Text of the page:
·Compounds with bacteriostatic, fungistatic and antiinflammatory action.

·Estrogenic compounds counteracting complaints related to the menopause.

·Bitter compunds which stimulates the digestive tract.

·Compounds with diuretic activity and beneficial effect against bladder complaints.

Most prominent among the bioactive hop constituents are the prenylated flavonoids that are transferred to a significant extent (up to 4 milligrams per litre) from hops to beer.

According to research in progress at Ghent University prenylated hop flavonoids have an effect on enzymes that affect the ratio of androgenic and estrogenic hormones in prostate cells with an inhibition of BPH (benign prostatic hyperplasia) as a possible result. The interesting finding from the test tubes of Ghent University is in accordance with recent results from the Health Professionals Follow-up Study: moderate alcohol consumption almost halved the American Health Professionals risk of BPH (Am J Epidemiol 1999;149:106-15).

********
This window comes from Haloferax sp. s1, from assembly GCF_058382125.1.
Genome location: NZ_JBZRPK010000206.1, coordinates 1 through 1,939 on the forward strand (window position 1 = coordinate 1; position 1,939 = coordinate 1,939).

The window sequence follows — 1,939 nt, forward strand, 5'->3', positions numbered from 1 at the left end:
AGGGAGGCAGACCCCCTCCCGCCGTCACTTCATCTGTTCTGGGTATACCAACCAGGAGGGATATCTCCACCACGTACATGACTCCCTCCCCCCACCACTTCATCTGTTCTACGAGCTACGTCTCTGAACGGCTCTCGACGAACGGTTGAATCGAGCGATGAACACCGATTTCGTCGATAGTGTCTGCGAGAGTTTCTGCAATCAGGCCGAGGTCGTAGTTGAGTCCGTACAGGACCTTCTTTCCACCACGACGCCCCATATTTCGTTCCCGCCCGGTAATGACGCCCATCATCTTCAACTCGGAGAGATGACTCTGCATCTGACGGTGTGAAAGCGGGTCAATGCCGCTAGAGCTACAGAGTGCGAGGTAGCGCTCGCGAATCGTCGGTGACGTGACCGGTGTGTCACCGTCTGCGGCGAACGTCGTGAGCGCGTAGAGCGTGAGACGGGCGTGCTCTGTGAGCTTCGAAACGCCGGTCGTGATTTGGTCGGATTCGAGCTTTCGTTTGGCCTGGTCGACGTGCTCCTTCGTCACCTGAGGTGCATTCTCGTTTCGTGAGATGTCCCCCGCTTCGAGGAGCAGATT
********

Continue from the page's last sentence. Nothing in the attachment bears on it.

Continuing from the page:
Among the 20 compounds, which have been identified to date, 8-prenylnaringenin (hopein) appears to be the most intriguing compound with possible chemopreventive power:

·Inhibition of cytochrome P450 enzymes which mediate metabolic conversion of procarcinogens to carcinogens.

·Inhibition of human aromatase and 5a -reductase = a possible inhibition of prostate cancer.

·Inhibition of angiogenesis (formation of new blood vessels) = a possible inhibition of metastasis (spread of cancer from one organ to another part of the body).